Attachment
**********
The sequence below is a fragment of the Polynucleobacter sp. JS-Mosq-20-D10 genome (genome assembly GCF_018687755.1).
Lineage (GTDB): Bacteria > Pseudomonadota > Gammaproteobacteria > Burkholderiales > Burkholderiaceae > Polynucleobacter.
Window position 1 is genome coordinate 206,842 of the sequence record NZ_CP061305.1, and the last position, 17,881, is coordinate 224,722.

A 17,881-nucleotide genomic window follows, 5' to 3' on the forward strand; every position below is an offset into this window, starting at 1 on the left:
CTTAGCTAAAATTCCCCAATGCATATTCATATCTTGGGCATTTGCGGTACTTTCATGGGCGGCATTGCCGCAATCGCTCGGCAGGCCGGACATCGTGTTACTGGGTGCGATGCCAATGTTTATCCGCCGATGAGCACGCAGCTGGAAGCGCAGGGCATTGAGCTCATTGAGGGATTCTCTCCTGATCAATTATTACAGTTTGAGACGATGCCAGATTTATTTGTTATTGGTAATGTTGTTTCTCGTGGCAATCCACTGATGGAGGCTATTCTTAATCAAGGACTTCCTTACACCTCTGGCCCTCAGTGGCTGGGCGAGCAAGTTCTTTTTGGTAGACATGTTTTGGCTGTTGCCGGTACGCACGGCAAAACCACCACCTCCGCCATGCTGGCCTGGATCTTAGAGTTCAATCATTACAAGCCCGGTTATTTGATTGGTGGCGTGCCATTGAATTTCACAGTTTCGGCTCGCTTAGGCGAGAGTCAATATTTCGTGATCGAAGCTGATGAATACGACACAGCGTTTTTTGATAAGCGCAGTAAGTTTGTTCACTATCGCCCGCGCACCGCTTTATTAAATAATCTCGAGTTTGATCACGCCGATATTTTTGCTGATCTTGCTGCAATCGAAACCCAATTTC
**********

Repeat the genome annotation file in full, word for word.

The sequence below is a fragment of the Polynucleobacter sp. JS-Mosq-20-D10 genome (genome assembly GCF_018687755.1).
Lineage (GTDB): Bacteria > Pseudomonadota > Gammaproteobacteria > Burkholderiales > Burkholderiaceae > Polynucleobacter.
Window position 1 is genome coordinate 206,842 of the sequence record NZ_CP061305.1, and the last position, 17,881, is coordinate 224,722.

A 17,881-nucleotide genomic window follows, 5' to 3' on the forward strand; every position below is an offset into this window, starting at 1 on the left:
CTTAGCTAAAATTCCCCAATGCATATTCATATCTTGGGCATTTGCGGTACTTTCATGGGCGGCATTGCCGCAATCGCTCGGCAGGCCGGACATCGTGTTACTGGGTGCGATGCCAATGTTTATCCGCCGATGAGCACGCAGCTGGAAGCGCAGGGCATTGAGCTCATTGAGGGATTCTCTCCTGATCAATTATTACAGTTTGAGACGATGCCAGATTTATTTGTTATTGGTAATGTTGTTTCTCGTGGCAATCCACTGATGGAGGCTATTCTTAATCAAGGACTTCCTTACACCTCTGGCCCTCAGTGGCTGGGCGAGCAAGTTCTTTTTGGTAGACATGTTTTGGCTGTTGCCGGTACGCACGGCAAAACCACCACCTCCGCCATGCTGGCCTGGATCTTAGAGTTCAATCATTACAAGCCCGGTTATTTGATTGGTGGCGTGCCATTGAATTTCACAGTTTCGGCTCGCTTAGGCGAGAGTCAATATTTCGTGATCGAAGCTGATGAATACGACACAGCGTTTTTTGATAAGCGCAGTAAGTTTGTTCACTATCGCCCGCGCACCGCTTTATTAAATAATCTCGAGTTTGATCACGCCGATATTTTTGCTGATCTTGCTGCAATCGAAACCCAATTTC